This being the case, the philosophy of global health governance is actually fascinating in that it exposes our noblest rhetoric to the sharp light of reality. Do we believe that all people are created equal, that everyone is deserving of life and a true attempt at happiness? If so, how responsible should we consider ourselves for people in other parts of the world? How responsible should our governments consider themselves to people in other parts of the world? Should we export ideas and values, or just health resources? Can they be separated? The structure of global health governance is critical in answering these questions, as it determines how resources are allocated to countries in need. Should they be financed predominantly by tax dollars or private donations? In tracing the history of the WHO, the World Bank, UNAIDS, the Global Fund, and the Gates Foundation, Youde narrates an uneasy balancing act between moral obligation and economic self-interest.
Some criticize global health institutions for a failure of focus. They claim that it is economic growth that eventually bears the real health fruits, and that such economic growth is in turn dependent on competitive economies and capable political institutions. This view is sometimes presented as antagonistic to global health efforts, as if the situation were a binary choice.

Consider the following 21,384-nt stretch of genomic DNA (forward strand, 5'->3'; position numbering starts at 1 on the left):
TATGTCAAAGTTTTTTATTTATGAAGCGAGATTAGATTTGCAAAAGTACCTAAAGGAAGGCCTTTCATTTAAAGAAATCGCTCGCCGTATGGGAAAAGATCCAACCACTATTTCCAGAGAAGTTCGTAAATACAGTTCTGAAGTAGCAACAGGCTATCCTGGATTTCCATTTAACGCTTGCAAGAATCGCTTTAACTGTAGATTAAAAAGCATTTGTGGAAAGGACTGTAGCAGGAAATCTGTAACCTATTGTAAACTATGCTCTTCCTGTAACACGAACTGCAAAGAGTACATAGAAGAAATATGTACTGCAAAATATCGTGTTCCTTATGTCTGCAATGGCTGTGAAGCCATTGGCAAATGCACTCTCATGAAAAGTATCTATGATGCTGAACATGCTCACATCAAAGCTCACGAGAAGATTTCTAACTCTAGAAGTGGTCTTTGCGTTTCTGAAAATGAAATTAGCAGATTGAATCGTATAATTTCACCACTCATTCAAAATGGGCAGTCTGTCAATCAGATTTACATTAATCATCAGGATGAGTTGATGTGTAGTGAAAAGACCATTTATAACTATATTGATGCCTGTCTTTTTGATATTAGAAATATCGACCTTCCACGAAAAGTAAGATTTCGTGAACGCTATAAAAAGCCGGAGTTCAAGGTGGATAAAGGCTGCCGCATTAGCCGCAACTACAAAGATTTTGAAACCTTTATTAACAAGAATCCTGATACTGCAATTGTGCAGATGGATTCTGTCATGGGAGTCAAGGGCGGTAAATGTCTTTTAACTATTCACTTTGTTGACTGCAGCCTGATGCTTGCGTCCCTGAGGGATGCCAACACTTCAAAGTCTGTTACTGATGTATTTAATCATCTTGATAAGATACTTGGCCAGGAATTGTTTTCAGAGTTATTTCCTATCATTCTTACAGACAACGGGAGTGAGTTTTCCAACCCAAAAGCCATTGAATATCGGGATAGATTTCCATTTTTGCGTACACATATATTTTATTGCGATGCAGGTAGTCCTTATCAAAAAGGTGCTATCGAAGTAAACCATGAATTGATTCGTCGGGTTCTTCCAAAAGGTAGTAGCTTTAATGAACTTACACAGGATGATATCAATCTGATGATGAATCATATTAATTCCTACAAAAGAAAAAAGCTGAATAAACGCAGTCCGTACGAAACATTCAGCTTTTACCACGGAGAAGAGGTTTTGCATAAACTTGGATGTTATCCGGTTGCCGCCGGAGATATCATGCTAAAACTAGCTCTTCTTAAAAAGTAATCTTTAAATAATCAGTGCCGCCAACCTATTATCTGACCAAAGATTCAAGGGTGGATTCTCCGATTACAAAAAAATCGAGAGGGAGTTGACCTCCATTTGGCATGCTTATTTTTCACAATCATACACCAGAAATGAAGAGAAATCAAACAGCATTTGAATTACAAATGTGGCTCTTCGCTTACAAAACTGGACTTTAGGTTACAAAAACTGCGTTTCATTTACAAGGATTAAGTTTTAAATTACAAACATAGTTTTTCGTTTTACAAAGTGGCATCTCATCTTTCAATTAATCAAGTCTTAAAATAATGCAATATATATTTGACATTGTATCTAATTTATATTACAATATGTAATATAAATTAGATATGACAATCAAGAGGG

The focus on economic growth may be correct, in the long run. But how long is too long? How many people will we allow to die because of failed political institutions before said institutions finally right themselves? Global health organizations understand the fact that, as Keynes said, “in the long run, we’re all dead.” That things will eventually work out, or that health will eventually get better given economic growth, doesn’t change the urgency of the fact that people are currently dying from avoidable and preventable diseases, and that there is something unacceptable in that; something so unacceptable that simply focusing on long-run growth isn’t enough.
Walter Isaacson’s recent biography on the late Steve Jobs received much attention for what Jobs said about Bill Gates and his efforts in global health: “Bill is fundamentally unimaginative and has never invented anything, which is why I think he’s more comfortable now in philanthropy than technology.”